What Happens Next
Leaving is the hard part, after this you are free to make decisions on your own about your future and how you want to proceed. If you have children then the process is slightly more complicated. The first step should be to have an attorney help you get a restraining order against your spouse if you fear they will come after you—even if you don’t think they will come after you it may be a good idea just for extra security and is a legal document exemplifying your fear and distrust of your spouse. While this may sound like you are admitting that you are scared, it’s okay; this is to protect you now and in the future if you press charges and get a divorce.
Once you have decided to divorce your abusive spouse you will need to file for dissolution of your marriage and serve your spouse with the divorce papers. You do NOT need to give them the papers in person. You are able to mail them or have a process server serve them—the local sheriff’s office is also able to assist you with serving the divorce papers. This is when the restraining order can come in handy because receiving these papers will likely anger your spouse. If you fear that your spouse will come after you, you have the option to not include your address and phone number on the divorce papers in order to protect you and your family. Your spouse must be served with the papers before they can take effect so this is a very important step. If you are not comfortable handling this on your own, an attorney can help you file for divorce and complete all documents and steps necessary.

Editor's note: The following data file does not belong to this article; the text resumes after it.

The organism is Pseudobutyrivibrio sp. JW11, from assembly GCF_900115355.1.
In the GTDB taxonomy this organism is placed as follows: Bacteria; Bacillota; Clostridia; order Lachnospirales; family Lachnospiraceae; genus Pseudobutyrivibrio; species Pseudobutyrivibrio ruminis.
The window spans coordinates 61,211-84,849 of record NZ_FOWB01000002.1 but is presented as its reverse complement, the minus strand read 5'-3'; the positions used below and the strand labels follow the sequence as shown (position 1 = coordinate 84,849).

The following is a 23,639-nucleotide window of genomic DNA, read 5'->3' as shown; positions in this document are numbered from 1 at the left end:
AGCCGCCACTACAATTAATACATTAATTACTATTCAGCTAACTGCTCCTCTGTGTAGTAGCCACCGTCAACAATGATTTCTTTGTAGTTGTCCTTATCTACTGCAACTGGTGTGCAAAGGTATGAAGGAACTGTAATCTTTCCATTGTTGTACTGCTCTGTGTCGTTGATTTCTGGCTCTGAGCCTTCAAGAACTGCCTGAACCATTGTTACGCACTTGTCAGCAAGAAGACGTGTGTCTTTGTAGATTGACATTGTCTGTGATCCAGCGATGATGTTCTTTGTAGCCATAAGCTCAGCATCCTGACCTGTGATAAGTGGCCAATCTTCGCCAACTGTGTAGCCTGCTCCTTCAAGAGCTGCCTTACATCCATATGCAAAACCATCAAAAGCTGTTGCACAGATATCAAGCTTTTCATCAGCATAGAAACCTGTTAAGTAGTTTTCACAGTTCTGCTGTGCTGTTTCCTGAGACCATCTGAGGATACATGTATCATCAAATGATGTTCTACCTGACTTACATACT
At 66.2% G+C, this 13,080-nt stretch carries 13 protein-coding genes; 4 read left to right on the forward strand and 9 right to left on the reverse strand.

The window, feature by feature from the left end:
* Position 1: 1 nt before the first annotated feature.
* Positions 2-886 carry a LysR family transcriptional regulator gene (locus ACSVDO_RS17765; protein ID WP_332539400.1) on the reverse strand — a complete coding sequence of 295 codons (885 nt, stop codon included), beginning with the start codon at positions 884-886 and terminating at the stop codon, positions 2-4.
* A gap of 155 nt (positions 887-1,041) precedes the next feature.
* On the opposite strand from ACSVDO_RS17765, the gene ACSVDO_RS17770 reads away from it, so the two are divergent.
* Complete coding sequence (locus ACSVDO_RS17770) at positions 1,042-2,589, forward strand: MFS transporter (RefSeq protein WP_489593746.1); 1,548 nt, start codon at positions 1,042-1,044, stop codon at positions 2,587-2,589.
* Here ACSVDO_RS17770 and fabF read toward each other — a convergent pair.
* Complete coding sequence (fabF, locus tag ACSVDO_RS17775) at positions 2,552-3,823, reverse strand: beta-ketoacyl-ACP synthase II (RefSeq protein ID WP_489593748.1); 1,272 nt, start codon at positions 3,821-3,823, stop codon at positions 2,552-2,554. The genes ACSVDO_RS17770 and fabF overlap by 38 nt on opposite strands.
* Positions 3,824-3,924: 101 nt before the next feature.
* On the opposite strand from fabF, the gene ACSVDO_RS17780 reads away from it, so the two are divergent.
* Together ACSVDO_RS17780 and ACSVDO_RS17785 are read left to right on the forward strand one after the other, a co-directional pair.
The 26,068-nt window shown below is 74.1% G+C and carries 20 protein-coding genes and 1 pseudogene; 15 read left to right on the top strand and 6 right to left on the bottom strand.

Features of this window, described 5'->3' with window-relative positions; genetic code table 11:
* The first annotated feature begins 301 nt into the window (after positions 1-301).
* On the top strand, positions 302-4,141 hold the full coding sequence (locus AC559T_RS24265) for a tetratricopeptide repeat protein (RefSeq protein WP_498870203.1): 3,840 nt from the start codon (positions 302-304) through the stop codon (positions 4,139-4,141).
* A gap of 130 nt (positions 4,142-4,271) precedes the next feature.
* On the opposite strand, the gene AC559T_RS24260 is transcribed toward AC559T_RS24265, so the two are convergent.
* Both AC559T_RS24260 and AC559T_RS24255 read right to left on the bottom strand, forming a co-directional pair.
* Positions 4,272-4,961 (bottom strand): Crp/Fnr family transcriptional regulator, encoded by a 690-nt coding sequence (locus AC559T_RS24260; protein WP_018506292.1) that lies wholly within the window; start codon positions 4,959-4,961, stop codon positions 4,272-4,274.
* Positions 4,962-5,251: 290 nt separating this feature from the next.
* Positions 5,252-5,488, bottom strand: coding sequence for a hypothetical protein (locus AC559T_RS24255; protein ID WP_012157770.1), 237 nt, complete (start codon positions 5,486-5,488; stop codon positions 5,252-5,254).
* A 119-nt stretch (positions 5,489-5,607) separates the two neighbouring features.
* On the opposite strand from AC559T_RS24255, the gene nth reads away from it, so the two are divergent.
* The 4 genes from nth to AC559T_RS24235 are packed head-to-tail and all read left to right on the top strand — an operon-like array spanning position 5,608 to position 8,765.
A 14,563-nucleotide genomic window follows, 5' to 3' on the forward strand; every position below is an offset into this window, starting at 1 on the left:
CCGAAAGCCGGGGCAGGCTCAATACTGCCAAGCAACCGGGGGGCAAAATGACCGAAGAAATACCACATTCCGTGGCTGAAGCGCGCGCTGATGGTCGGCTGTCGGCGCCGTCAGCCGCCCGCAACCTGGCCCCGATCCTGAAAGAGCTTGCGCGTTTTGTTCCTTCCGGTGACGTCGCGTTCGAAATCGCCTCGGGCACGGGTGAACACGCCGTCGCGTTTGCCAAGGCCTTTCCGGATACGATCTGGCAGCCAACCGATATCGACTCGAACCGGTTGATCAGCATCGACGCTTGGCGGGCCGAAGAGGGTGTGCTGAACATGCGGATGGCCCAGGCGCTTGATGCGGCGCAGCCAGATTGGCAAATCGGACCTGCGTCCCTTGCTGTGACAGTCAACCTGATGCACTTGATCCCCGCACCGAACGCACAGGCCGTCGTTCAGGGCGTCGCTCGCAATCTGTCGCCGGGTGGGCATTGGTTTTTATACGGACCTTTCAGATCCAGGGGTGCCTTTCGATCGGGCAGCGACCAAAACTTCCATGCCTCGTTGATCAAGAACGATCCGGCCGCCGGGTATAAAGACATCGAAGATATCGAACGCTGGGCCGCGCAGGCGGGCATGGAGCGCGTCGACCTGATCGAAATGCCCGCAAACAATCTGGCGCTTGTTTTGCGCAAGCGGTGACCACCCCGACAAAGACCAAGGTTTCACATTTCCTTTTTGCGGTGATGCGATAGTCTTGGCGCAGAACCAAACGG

If you do not have the means to hire an attorney, many courthouses will provide you with restraining order packets with instructions, clerks that can help you fill out the paperwork on-site, and judges that are available 24/7 to sign restraining orders.
Visitation for Children
While it may seem absurd that an abusive spouse would be able to have any custody of their children, this can sometimes be the case. If the spouse is the only one abused and never the children, then the abusive spouse may be granted partial custody or visitation rights with the children. If you fear for their safety, you can request that the visits are supervised, but if there is no history of abusing the children then it may not be granted. An option you have to protect yourself is to have the drop-off point be at a neutral location so that they don’t find out where you live—this can be a police station, a restaurant, etc. If you have any other ideas regarding the visitation, feel free to present them to the judge; a judge will consider any plan that ensures the safety of all parties and allows for visitation.
Leaving an abusive spouse is an extremely difficult situation, but you need to know that you are not alone. You have friends, family, neighbors, shelters, support groups, and many other people who care about your safety and well-being.
If you are in an abusive marriage and need an attorney to help you with this tough process, please contact our compassionate and talented team of divorce attorneys.
Call the Family Law Team at (480) 467-4348 to discuss your case today.